Today I wanted to give a shout out to my very favorite Christmas book of all time. No, it isn’t How the Grinch Stole Christmas (she says with some guilt and an apology to that wonderful classic and to Dr. Seuss himself); it’s The Red Ranger Came Calling, by Berkeley Breathed.
I was as surprised as any fan of Opus the Penguin and Bill the Cat to find a Berke Breathed book that centered on, well, human beings. But loving Bloom County, I picked it up to thumb through it. The book passed both of my tests for successful picture books: it brought me both tears and chills in the middle of the bookstore. Wiping away the tears, I hurried to the counter and bought it immediately. I’ve read it a gazillion times to classrooms, friends and individual students, and I wipe away tears every time.
The book is a wonderful piece of family folklore. Told in the first person, the main character is the boy who would grow up to be Breathed’s father. Breathed’s love for his father and his childhood experience of wonder listening to this story infuse the book with a palpable aura of joy.
The first-person narrative nails the voice of a cranky, curmudgeonly little boy raised during the Depression, trying desperately not to feel any more disappointment than his already cynical self has experienced. Breathed manages to layer in the perspective of a wiser, older self reflecting back on the story without minimizing or patronizing his young narrator at all.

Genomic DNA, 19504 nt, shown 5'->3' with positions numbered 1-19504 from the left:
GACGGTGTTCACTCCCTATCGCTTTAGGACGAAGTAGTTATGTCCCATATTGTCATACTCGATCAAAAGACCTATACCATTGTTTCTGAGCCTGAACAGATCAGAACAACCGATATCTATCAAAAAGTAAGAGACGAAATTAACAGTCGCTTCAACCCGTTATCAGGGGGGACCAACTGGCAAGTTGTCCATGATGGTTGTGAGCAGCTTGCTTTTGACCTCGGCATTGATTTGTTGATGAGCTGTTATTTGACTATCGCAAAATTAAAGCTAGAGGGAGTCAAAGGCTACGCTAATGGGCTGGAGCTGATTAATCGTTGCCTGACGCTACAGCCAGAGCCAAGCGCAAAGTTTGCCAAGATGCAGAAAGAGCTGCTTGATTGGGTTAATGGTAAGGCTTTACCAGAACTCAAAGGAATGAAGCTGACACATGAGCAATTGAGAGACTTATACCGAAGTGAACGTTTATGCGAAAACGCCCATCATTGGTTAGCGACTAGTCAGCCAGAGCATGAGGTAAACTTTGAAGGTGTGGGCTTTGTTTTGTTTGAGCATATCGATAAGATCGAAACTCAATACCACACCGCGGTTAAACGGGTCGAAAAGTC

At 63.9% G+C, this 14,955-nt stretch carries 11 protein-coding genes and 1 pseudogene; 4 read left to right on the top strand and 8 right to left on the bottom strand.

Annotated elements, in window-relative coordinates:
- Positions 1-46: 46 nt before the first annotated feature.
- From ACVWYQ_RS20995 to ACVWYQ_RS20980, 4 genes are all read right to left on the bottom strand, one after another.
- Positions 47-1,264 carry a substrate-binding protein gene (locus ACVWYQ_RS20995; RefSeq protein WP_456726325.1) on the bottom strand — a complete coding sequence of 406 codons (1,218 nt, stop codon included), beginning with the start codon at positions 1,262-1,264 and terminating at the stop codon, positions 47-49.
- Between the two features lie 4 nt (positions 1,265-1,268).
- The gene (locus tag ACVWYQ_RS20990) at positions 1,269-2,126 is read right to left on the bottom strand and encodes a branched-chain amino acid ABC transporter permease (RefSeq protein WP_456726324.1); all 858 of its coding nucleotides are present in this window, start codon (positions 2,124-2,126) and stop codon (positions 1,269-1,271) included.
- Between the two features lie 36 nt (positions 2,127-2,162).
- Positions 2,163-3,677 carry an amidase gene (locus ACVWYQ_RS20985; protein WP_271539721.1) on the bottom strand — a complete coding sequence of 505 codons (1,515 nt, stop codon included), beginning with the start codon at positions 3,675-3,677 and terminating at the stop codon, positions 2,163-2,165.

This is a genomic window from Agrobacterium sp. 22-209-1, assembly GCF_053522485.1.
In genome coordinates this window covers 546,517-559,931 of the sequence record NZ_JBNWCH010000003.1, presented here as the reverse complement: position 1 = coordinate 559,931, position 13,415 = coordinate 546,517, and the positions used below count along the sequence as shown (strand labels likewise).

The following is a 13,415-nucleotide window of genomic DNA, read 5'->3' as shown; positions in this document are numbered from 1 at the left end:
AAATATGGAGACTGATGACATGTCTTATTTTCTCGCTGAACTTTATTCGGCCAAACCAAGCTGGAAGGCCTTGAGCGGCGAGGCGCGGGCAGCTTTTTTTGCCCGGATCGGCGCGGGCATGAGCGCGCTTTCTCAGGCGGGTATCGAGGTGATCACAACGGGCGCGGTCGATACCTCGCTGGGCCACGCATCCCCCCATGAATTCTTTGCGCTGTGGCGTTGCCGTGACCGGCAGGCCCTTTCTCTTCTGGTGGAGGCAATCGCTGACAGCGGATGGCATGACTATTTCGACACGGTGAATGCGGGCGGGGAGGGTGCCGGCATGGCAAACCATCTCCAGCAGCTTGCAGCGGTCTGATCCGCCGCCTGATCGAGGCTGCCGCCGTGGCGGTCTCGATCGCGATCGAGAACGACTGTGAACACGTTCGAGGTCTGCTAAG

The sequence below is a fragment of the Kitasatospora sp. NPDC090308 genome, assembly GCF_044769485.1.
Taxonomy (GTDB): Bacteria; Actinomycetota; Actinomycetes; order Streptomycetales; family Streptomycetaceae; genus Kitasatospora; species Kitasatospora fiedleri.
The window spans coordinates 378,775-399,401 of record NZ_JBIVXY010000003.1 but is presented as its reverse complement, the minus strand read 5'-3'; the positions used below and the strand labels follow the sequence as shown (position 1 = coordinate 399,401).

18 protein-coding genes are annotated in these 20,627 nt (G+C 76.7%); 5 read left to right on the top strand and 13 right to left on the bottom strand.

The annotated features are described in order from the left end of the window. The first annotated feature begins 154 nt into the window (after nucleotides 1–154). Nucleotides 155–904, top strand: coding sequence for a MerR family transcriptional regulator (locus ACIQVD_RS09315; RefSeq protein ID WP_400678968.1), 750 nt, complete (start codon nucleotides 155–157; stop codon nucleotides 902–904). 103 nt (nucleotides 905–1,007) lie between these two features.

The story centers on said curmudgeonly little boy’s adventures to disprove the existence of Santa Claus, in particular to expose a fake whom locals claim is the Real Deal. After all, the boy explains, “It took folks far more fruity than the Red Ranger of Mars to be tricked into believing such twaddle. Like many my age, I knew that Santa Claus and the tooth fairy and the Easter Bunny were just that many more promises hatched by those who weren’t very good at keeping any.”
The rich illustrations glow with magic. They match and magnify the tone of the narration perfectly. Half the fun of reading the book comes from giving voice to the main character. The other half comes from letting kids study the evocative pictures. The combination makes The Red Ranger one of my favorite read alouds.
To say that the boy discovers the true meaning of Christmas would be too clichéd to mean much, but I will tell you that he gains a new understanding of faith, belief and love, and just what those untrustworthy grown-ups are really trying to express with their twaddle. And as he does so, I can promise you that (if you are anything like me) you’ll find yourself wiping away tears and chills each time you reread this book to those you love.
copyright Diana Kennedy 2013